CenturyLink will lay off 51 in Hood River

A CenturyLink spokesman Martin Flynn confirmed Wednesday that the company plans to lay off 51 employees at its “assignment center” in Hood River.

CenturyLink plans to close its Hood River this summer, the company told employees Tuesday that they have jobs through Aug. 2.

"CenturyLink, as all businesses, continually evaluates its cost structure and business practices and adjusts its operations to meet the needs of the business and its customers," the company said in a written statement. "After careful consideration, CenturyLink has made the difficult decision to close its Hood River call assignment center."

“They are great employees. We know this is difficult, but it is a business decision as CenturyLink consolidates,” Flynn said.

“We are working with the employees on an individual basis, to see what we can do. Most will be offered the opportunity, should they choose to do so, to move elsewhere in the company. They won’t be assured of the same job, but something else with CenturyLink.” Flynn said those moves would be to facilities in Seattle or elsewhere in Oregon.

CenturyLink said it will retain its construction and engineering operations in Hood River, employing between 40 and 50 people.

“Those employees and the technicians who serve our customers will still be providing those services in Hood River,” Flynn said.

“Hood River is a smaller community and we have had a long-time presence there,” Flynn said

The facility has a long history in the Columbia River Gorge and gone through a number of corporate transitions.

Once known as United Telephone, the Hood River facility became Sprint in 1992. It changed ownership after Sprint spun its local phone operations off into a new company called Embarq. CenturyTel bought Embarq in 2009, and CenturyTel then changed its own name to CenturyLink.

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Parkdale third graders sing "12 Disaster Days of Christmas"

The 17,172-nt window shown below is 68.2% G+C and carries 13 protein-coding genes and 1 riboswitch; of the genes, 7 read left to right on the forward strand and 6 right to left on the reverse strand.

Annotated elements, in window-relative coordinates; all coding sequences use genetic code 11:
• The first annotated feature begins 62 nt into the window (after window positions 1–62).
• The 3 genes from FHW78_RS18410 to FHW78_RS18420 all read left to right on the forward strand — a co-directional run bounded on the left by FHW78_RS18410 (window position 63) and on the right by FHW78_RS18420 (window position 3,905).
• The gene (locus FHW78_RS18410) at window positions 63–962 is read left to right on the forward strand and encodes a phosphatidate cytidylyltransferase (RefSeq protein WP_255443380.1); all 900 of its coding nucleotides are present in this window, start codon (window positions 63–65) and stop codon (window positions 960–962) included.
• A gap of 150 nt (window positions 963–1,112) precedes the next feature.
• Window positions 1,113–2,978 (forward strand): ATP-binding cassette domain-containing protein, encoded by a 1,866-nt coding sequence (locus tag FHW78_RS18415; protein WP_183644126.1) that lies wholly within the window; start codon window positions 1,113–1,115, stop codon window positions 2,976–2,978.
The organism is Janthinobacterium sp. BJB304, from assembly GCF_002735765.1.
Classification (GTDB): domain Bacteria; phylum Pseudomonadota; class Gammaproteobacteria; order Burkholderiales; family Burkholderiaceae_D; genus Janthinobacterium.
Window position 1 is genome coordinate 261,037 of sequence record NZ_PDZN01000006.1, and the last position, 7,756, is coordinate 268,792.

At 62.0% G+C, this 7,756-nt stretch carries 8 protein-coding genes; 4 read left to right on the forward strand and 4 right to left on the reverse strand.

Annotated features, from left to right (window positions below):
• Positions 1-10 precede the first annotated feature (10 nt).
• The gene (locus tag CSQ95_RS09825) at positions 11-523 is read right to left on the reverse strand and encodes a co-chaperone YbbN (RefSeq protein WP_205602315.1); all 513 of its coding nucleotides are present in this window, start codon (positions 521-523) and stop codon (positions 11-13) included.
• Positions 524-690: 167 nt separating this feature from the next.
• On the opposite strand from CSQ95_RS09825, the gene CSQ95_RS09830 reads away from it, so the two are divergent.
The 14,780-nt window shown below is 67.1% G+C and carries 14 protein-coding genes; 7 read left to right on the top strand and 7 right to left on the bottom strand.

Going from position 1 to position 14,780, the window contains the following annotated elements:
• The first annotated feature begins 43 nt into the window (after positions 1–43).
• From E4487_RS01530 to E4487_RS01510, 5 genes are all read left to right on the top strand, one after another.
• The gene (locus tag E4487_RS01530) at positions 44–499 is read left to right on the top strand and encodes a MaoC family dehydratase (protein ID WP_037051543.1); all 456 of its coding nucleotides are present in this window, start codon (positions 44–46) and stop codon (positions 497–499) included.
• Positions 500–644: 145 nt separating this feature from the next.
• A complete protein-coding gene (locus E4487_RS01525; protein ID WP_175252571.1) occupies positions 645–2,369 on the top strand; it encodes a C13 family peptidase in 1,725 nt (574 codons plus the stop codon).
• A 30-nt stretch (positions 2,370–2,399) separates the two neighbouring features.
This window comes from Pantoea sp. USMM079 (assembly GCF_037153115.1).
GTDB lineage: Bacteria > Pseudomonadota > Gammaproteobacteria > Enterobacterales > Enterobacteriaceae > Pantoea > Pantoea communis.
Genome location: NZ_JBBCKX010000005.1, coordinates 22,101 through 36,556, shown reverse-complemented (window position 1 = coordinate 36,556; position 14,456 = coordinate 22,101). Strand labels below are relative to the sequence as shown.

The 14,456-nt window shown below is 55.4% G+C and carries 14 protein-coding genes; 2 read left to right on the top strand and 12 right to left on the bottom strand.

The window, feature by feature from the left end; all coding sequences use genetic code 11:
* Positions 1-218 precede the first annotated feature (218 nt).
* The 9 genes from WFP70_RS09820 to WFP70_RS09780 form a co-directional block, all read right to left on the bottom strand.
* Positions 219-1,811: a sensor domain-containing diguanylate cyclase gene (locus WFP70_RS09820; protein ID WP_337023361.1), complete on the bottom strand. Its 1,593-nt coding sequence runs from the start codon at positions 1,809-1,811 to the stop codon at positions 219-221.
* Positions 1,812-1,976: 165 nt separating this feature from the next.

Welcome to your sing-able Christmas gift list. What follows is an emergency rendition of “12 Days of Christmas” – for outfitting your home or car in case of snow storm, earthquake, flood or other emergency. Read it as a simple list, or sing it to the tune of “12 Days” – you know, as in “ … and a partridge in a pear tree…” Not to make light of it, but the song is a familiar framework for a set of gift ideas that you could consider gathering together, even if the recipient already owns items such as a bunch of coats, tire chains and flashlights. Stores throughout the Gorge are stocked up on all these items. Buying all 12 days might be prohibitive, but here are three ideas for checking any of the dozen off your list (notations follow, 1-12.) The gift items needed to stay warm, dry and safe are also coded to suggest items in your abode (A) in your car (C) or both (B). 12 Gallons of Water (A) 11 Family meals (B) 10 Cans of propane (A) 9 Hygiene bags (B) 8 Packs of batteries (A) 7 Spare coats (B) 6 Bright red flares (C) 5 Cozy blankets (B) 4 Tire chains (C) 3 Flashlights (B) 2 cell phone chargers (B) 1 And a crush-proof first aid kit (B) Price ranges? Here’s a few quotes for days Three, Two, Four and Nine: n A family gift of flashlights (three will run $15-30, Hood River Supply, Tum-A-Lum) n Cell phone chargers (two will run $30-60) n Tire chains (basic set, $30, Les Schwab, returnable if unused for the winter) n Family meals ($100 or so should cover the basics for three or four reasonably well-fed days) n The home kit should be kept in a handy place near an exit, and remember that water needs to be replenished every few months. If you have a solid first aid kit already, switch out the gift idea with “and-a-sto-o-u-t- tub-for it-all …” Otherwise, it’s a case of assembling your home or car kits and making sure all members of the family know what the resources are and how to use them (ie flares and propane). Emergency situations are at worst life-threatening, at best deeply uncomfortable if you and your family are left without power for an extended period, or traveling and find yourself in a situation where you need to wait out a storm, lengthy traffic delay, or other crisis. Notes on the 12 gift ideas: 12 – Gallons of water: that’s one per person in a four-member family to last for three days, the recommended minimum to be prepared for utility outages. 11 – Easy-open packaged goods, energy bars, dried food and nuts are good things to include for nutrition. Think of what your family of four needs for three days to stay fortified and hydrated (see number 12). Can-opener also recommended 10 – If you have a propane camping stove, keep extra fuel handy. 9 – Hygiene bags: put packaged moistened towelettes, toilet paper, and plastic ties in large garbage bags (for personal sanitation) Resource list courtesy of Hood River County Emergency Management, Barbara Ayers, manager/ 541-386-1213. The county also reminds residents to Get a Kit, Make A Plan to connect your family if separated, and Stay Informed. See www.co.hood-river.or.us to opt-in for citizen alerts. Enlarge



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